CT Windows: What is the Difference Between Bay and Bow Windows?
By Blue Corona Dev Jul 9, 2014
At first glance, bow and bay windows can look very similar: both bay and bow windows will do a lot to open up a room and let it “breathe,” giving the appearance of more space and letting in more light. Both styles are beautiful and provide elegant arches and angles, not to mention a wide view. Bow and bay windows ct certainly have an advantage over traditional flat windows in that they provide a larger viewing area to the outdoors than would otherwise be possible. The 180 degree arc design of bay and bow windows allow for the window to protrude from the wall, and grants the viewer a wider, more accessible and non-obstructed view. Both types of windows add a certain sense of “glamour” to any room.
Bow windows are usually wider and bay windows are usually deeper. Bay windows typically have three adjacent faces at 30or 45‘ angles. Thecenter panel is usually a picture window, surrounded by a double hung or casement window on each side to let fresh air in. Bow windows are constructed of between three to six equally sized adjacent panels at shallower angles, usually around 10‘. Bow windows are wider than bay windows and let more natural light inside. They can also wrap around a corner to provide a view from of multiple sides of your house.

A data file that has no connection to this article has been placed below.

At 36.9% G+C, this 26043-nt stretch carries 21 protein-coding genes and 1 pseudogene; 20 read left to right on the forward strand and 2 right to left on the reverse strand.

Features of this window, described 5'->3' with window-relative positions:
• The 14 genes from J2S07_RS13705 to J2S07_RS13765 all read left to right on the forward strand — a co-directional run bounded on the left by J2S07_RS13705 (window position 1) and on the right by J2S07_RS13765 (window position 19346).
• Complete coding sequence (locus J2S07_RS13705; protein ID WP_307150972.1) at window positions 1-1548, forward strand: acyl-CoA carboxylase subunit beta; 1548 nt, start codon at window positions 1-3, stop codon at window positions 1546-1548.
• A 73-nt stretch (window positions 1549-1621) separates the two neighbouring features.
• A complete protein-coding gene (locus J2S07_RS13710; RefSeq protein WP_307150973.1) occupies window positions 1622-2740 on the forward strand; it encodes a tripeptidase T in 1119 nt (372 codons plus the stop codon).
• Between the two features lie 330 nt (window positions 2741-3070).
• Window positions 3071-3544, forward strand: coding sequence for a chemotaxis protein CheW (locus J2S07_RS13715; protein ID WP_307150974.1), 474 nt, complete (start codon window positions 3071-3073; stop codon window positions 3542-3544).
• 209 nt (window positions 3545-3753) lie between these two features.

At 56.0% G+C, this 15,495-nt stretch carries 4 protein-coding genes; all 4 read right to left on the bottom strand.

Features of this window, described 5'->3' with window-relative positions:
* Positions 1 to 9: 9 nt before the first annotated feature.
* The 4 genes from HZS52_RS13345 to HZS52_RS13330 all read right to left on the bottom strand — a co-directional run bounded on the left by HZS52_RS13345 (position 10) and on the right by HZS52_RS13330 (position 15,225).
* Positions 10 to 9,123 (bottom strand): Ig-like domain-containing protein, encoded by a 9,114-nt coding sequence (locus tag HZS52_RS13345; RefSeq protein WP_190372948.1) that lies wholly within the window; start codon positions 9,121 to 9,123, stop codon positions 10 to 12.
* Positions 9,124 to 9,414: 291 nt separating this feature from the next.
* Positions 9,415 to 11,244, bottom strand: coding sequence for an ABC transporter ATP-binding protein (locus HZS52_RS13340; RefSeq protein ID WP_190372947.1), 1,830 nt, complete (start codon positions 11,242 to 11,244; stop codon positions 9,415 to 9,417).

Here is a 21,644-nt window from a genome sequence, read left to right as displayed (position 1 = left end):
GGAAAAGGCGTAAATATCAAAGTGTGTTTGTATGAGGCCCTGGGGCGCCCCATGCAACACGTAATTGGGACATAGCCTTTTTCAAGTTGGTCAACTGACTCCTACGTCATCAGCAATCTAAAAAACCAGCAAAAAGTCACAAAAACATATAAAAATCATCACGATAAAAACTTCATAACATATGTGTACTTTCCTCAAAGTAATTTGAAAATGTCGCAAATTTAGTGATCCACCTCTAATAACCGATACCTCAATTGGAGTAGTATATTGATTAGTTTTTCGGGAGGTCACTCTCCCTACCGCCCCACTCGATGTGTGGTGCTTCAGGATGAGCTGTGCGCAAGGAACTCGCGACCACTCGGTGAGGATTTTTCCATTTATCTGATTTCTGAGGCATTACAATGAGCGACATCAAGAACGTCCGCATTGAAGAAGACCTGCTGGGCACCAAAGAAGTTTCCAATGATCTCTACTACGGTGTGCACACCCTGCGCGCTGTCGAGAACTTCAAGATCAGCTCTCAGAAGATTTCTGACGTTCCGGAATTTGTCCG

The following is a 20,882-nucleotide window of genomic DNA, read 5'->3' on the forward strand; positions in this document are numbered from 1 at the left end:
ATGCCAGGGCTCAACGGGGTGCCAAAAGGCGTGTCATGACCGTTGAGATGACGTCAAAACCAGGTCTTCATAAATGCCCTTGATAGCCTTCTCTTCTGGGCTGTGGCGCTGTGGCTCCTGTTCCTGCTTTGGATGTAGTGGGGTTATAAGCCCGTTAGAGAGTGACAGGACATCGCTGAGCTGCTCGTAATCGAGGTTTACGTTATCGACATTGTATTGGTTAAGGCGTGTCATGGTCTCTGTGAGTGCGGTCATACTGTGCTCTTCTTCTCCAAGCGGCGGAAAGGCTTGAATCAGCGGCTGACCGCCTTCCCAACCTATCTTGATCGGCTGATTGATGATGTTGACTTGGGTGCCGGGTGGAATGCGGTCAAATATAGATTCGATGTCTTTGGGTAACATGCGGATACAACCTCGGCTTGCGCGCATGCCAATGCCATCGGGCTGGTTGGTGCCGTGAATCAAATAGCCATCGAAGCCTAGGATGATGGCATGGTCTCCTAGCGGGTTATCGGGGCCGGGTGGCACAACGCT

Now as far as appearance, there is not that much of a difference between bow windows and bay windows. Yet, in the world of interior designing, even a slight difference in shape or function makes a world of a difference. Both, bay windows and bow windows add to the spaciousness of a room, and make it look larger. Not only do these windows add to the illusion of a larger room space, they also allow for increased light to enter a room. This makes them perfect for rooms that are placed in a manner that do not allow for sufficient natural light. Usually, they are strategically positioned to allow for a great external view, which is always better perceived from such larger windows.
A bay window is an angled window, that extrudes from the external surface of a building, and has a minimum of three window panes, thereby adding to the space in a room. On the other hand, a bow window is a semi-circular version of the bay window, but the purpose it provides is the same as the bay window. Both bay windows and bow windows are a culmination of Victorian architecture. In today’s day and time, they have been modernized to adapt to the changing trends and a lot of bay window designs can be created based on these lines.
The cost of a bow window is approximately 2.5 times the cost of a similar flat window with the same size opening. Generally, bow windows are more expensive because they are not a single window; the bow is a custom-made hardwood shell that is then fitted with several custom windows. The installation of a bow window, as you might imagine, is more complex than the installation of a regular bay window. Bow window installations require a soffit tie-in or a new hip roof to properly seal out air and water.
The initial cost may seem high, but bay and bow windows will increase the value of a home, and certainly cost less than a sunroom addition! For the best value, we recommend sunrise windows. Please refer to our guide for additional information on how to increase the value of your home with new CT windows: